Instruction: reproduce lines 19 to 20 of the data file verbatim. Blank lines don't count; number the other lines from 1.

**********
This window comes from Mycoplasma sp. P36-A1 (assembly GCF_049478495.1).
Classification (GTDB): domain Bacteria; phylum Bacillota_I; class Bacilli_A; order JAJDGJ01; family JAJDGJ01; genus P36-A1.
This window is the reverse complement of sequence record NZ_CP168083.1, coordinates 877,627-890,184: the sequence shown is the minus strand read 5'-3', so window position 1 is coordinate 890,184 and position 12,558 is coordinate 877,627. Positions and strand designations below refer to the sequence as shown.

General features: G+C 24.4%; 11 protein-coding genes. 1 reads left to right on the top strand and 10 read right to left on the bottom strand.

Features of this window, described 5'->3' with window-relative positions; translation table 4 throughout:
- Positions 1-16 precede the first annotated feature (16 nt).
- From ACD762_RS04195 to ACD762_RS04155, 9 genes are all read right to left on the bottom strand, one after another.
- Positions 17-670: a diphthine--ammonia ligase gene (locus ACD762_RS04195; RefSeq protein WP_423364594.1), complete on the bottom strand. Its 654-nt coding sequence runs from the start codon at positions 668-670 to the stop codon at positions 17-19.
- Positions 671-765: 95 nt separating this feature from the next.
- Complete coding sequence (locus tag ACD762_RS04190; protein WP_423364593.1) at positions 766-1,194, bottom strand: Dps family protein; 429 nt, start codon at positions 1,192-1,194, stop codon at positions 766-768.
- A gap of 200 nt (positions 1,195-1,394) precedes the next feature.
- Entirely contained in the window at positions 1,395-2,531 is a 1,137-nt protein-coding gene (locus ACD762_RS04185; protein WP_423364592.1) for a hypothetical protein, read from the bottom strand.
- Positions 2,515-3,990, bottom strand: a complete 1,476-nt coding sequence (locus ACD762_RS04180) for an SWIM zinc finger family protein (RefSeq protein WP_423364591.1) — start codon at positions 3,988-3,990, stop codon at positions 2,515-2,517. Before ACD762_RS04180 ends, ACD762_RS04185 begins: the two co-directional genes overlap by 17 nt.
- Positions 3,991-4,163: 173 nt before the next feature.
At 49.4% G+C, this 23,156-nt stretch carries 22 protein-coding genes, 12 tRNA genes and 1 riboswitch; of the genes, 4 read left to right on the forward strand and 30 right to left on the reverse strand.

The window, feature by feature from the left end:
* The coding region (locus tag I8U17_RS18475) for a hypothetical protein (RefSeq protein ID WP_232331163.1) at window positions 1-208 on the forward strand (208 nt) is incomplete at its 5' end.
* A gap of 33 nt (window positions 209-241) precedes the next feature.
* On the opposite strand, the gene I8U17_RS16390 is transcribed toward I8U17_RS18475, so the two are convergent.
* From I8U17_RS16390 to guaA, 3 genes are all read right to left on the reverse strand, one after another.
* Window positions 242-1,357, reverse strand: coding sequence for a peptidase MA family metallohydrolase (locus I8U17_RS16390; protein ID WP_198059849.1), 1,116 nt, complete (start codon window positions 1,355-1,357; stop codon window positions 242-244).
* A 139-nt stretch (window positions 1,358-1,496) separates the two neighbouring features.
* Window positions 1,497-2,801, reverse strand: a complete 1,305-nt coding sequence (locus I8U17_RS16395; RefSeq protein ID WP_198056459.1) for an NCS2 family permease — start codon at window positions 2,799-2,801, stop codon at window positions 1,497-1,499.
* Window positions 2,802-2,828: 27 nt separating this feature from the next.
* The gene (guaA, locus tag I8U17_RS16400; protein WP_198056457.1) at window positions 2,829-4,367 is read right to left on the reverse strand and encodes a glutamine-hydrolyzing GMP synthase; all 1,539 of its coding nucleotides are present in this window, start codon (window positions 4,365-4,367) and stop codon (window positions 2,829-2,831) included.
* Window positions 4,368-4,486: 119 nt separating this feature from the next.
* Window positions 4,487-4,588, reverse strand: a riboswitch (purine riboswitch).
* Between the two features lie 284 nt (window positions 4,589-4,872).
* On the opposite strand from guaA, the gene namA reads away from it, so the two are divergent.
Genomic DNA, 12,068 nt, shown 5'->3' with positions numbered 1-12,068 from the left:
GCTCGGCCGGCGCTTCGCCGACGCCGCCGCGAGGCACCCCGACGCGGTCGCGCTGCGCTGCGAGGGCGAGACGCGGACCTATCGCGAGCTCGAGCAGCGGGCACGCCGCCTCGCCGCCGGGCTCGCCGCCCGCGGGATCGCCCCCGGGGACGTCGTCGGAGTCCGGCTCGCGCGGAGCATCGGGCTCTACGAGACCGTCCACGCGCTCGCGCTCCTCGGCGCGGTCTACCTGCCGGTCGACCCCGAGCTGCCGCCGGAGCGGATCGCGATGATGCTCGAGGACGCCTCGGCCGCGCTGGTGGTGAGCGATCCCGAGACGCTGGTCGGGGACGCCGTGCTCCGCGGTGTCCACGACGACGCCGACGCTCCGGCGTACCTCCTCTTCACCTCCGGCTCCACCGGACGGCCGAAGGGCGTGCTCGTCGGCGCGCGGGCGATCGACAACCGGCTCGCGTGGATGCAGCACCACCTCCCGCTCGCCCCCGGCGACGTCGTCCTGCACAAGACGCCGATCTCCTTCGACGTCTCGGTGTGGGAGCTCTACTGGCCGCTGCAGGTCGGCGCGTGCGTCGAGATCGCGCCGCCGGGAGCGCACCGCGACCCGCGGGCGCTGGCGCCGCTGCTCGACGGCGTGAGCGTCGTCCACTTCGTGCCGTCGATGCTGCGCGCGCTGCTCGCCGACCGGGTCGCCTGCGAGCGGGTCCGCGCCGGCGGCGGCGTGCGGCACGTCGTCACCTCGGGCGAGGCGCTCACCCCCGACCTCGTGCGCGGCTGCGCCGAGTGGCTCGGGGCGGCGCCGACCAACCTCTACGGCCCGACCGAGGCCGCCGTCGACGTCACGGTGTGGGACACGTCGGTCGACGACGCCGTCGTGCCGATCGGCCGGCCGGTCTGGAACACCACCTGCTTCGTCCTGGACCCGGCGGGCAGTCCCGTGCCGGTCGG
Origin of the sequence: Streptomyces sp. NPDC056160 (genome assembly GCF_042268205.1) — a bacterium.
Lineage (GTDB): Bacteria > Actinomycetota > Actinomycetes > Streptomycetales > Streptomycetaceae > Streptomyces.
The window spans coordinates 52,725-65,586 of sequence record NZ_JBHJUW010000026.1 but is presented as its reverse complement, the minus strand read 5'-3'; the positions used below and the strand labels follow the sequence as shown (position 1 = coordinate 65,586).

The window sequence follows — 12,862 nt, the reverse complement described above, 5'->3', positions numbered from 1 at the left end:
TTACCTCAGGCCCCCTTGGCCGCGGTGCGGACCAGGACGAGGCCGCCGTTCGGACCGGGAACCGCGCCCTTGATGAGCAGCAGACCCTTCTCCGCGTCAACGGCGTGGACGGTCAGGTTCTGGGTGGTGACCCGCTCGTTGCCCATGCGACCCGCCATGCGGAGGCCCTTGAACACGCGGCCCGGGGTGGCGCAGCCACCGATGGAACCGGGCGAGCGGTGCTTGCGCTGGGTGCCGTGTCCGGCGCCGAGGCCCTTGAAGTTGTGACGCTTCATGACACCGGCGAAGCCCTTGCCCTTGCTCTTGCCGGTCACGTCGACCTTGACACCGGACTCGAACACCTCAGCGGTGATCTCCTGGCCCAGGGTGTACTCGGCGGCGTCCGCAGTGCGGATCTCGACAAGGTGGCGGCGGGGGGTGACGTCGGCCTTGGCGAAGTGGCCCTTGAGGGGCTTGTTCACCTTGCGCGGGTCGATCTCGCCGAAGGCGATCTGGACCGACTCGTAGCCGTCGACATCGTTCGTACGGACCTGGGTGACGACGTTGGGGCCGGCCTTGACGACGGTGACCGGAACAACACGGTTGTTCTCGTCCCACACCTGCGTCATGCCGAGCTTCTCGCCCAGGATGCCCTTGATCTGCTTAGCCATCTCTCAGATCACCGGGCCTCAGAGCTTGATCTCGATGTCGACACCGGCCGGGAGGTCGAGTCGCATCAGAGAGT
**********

* On the opposite strand, the gene I8U17_RS16390 is transcribed toward I8U17_RS18475, so the two are convergent.
* From I8U17_RS16390 to guaA, 3 genes are all read right to left on the reverse strand, one after another.